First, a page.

An Investment in the Future

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The aftermath of 9/11 left the world in shock.

It left America wondering where to go from there. It left America wondering how to invest in the future.

A soldier returns home from war. He looks to his family… to his friends. He is unsure of what is to come next. But he knows he can get an education.

The freedom to pursue an education is one of many freedoms he and his fellow soldiers fight to protect. Knowing he can receive an education helps him feel a little less vulnerable in a world where countless veterans sleep on the streets.

The U.S. Department of Veterans Affairs describes the Yellow Ribbon Program as a post-9/11 GI Bill enhancement that pays military-related recipients’ full tuition and fees for a public education, or a yearly national maximum for a private education.

In order to receive the program’s benefits, one can qualify in several ways: serving 36 months on active duty, being injured and receiving an honorable discharge, or having the benefits transferred to them as the child of a veteran, to name a few.

Marquette is a participant in the program, and since the Yellow Ribbon program’s 2009 inception, 97 students have received VA benefits toward their educations, with 52 of them receiving the additional Yellow Ribbon enhancement, according to data from Susan Teerink, associate vice provost for financial aid and
enrollment services.

Amy Thompson, veteran and navigator for the Wisconsin Veterans Network, was a three-year active duty training manager in the U.S. Air Force. She says the hardest part for veterans transitioning into non-military jobs is having expertise in performing tasks civilians don’t normally do.

According to the National Coalition for Homeless Veterans, a nonprofit organization that provides resources to homeless veterans, many veterans are homeless due to factors such as lingering effects of post-traumatic stress disorder, shortage of access to livable income and the potential of military training not transferring to being competitive in the civilian job market.

“When you have people that were either working on helicopters or … they were a sniper sharpshooter — stuff that civilians just don’t do — yes, it’s a hard transition,” Thompson says. “We have people that assist veterans on their resume to tweak it up and make it relatable, but there’s a lot of jobs out there in the military that aren’t (relatable to civilian work).”

Marquette’s involvement in the program aims to help military personnel on a personal level.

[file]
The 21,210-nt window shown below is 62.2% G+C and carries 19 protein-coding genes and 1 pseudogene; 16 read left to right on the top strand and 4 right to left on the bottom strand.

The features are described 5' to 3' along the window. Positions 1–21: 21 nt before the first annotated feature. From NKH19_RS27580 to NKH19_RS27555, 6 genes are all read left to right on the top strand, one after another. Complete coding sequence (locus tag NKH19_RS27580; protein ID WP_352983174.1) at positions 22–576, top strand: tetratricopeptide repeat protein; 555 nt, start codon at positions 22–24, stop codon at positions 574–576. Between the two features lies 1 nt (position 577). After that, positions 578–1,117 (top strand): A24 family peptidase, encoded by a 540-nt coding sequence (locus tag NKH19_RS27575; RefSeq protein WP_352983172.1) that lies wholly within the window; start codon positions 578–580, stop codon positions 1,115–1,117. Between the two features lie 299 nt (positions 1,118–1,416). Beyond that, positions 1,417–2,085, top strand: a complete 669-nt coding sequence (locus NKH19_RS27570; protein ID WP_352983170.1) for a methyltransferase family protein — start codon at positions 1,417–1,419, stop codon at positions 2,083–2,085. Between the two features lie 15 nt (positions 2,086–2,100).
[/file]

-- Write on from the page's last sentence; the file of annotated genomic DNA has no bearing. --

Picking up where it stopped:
“Marquette’s participation in the … Yellow Ribbon enhancement is a means by which we … (provide) students who otherwise might not have been able to (attend Marquette) the opportunity to add their voices to our community and become the next generation of Marquette graduates ready in every way to ‘go and set the world on fire,’” Teerink says in an email.

One problem, however, is that the VA will not notify veterans of extra benefits they are not already aware of, Thompson says.

“So, what you don’t know is what you don’t know,” Thompson says. “Working (at the VA) I could not solicit any of that information. … I could see a veteran making a claim for a disability, but I could see his medical records and he’s got five others that I know he could get service connections for, but I couldn’t tell him about it.”

The Wisconsin Veterans Network is not mandated by law to help veterans apply for benefits and rather must refer them to the county veterans office that is mandated by law to help veterans with this task.

Access to an education could also allow veterans to build a support network to help them process things that happened during their service.

“I’ve had male veterans in their 60s … (talk about) when they were sexually assaulted in the military,” Thompson says. “Grown men crying in (my) office, …  (and) I’m not a counselor, but it had to come out. (They’re) 60, 70 years old, carrying this around all these years.”

Some veterans, however, do not receive assistance. The VA’s strict rules for who qualifies as a veteran prevent many from getting necessary aid, Thompson says.

“The VA only serves veterans that are honorably discharged, or re-serviced, but they have to have 180 days consecutive deployment,” Thompson says. “You could be in the reserves for 15 to 20 years and if you were never deployed for 180 days total in one deployment, you are not considered a veteran.”

In Thompson’s work with the Wisconsin Veteran Network, resources distributed to veterans include aid toward health care bills, assistance in working with landlords and information regarding their GI Bill.

“I do get new veterans that have just got out of the service and I always encourage them to use their GI Bill. Always,” Thompson says. “Don’t let it go to waste.”

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